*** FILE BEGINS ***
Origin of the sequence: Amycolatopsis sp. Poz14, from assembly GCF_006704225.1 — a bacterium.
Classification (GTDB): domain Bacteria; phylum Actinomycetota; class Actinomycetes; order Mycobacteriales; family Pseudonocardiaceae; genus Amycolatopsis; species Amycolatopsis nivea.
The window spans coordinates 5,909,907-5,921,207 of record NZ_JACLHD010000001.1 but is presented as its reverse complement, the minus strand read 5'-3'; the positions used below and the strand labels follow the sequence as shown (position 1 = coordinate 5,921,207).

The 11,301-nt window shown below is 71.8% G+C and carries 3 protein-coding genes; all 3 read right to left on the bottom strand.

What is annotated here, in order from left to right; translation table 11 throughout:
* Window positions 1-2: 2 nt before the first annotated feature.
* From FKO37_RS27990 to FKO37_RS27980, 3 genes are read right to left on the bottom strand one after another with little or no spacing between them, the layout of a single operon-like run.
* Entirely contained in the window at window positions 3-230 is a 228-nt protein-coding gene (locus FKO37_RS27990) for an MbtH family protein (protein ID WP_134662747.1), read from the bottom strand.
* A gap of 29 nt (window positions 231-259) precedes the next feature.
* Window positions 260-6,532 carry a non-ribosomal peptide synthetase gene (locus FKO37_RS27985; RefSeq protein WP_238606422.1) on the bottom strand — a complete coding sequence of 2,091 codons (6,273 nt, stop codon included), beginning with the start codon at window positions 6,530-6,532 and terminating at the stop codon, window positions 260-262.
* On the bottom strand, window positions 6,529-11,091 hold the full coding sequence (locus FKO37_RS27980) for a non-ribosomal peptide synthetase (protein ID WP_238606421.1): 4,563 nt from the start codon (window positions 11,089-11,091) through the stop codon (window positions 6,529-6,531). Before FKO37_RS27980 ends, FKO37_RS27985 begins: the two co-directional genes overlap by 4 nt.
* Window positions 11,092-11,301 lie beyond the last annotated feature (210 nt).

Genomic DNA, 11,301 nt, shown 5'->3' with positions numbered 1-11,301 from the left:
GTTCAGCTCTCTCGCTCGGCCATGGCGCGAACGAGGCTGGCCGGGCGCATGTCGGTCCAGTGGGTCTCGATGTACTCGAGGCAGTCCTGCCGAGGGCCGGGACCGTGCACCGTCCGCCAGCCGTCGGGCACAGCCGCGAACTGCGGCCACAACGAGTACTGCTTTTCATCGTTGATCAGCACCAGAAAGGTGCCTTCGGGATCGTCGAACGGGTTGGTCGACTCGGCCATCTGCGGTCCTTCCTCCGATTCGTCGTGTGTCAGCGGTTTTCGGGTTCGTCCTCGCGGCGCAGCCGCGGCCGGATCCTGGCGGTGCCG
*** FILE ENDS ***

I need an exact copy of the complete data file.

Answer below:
Origin of the sequence: Amycolatopsis sp. Poz14, from assembly GCF_006704225.1 — a bacterium.
Classification (GTDB): domain Bacteria; phylum Actinomycetota; class Actinomycetes; order Mycobacteriales; family Pseudonocardiaceae; genus Amycolatopsis; species Amycolatopsis nivea.
The window spans coordinates 5,909,907-5,921,207 of record NZ_JACLHD010000001.1 but is presented as its reverse complement, the minus strand read 5'-3'; the positions used below and the strand labels follow the sequence as shown (position 1 = coordinate 5,921,207).

The 11,301-nt window shown below is 71.8% G+C and carries 3 protein-coding genes; all 3 read right to left on the bottom strand.

What is annotated here, in order from left to right; translation table 11 throughout:
* Window positions 1-2: 2 nt before the first annotated feature.
* From FKO37_RS27990 to FKO37_RS27980, 3 genes are read right to left on the bottom strand one after another with little or no spacing between them, the layout of a single operon-like run.
* Entirely contained in the window at window positions 3-230 is a 228-nt protein-coding gene (locus FKO37_RS27990) for an MbtH family protein (protein ID WP_134662747.1), read from the bottom strand.
* A gap of 29 nt (window positions 231-259) precedes the next feature.
* Window positions 260-6,532 carry a non-ribosomal peptide synthetase gene (locus FKO37_RS27985; RefSeq protein WP_238606422.1) on the bottom strand — a complete coding sequence of 2,091 codons (6,273 nt, stop codon included), beginning with the start codon at window positions 6,530-6,532 and terminating at the stop codon, window positions 260-262.
* On the bottom strand, window positions 6,529-11,091 hold the full coding sequence (locus FKO37_RS27980) for a non-ribosomal peptide synthetase (protein ID WP_238606421.1): 4,563 nt from the start codon (window positions 11,089-11,091) through the stop codon (window positions 6,529-6,531). Before FKO37_RS27980 ends, FKO37_RS27985 begins: the two co-directional genes overlap by 4 nt.
* Window positions 11,092-11,301 lie beyond the last annotated feature (210 nt).

Genomic DNA, 11,301 nt, shown 5'->3' with positions numbered 1-11,301 from the left:
GTTCAGCTCTCTCGCTCGGCCATGGCGCGAACGAGGCTGGCCGGGCGCATGTCGGTCCAGTGGGTCTCGATGTACTCGAGGCAGTCCTGCCGAGGGCCGGGACCGTGCACCGTCCGCCAGCCGTCGGGCACAGCCGCGAACTGCGGCCACAACGAGTACTGCTTTTCATCGTTGATCAGCACCAGAAAGGTGCCTTCGGGATCGTCGAACGGGTTGGTCGACTCGGCCATCTGCGGTCCTTCCTCCGATTCGTCGTGTGTCAGCGGTTTTCGGGTTCGTCCTCGCGGCGCAGCCGCGGCCGGATCCTGGCGGTGCCG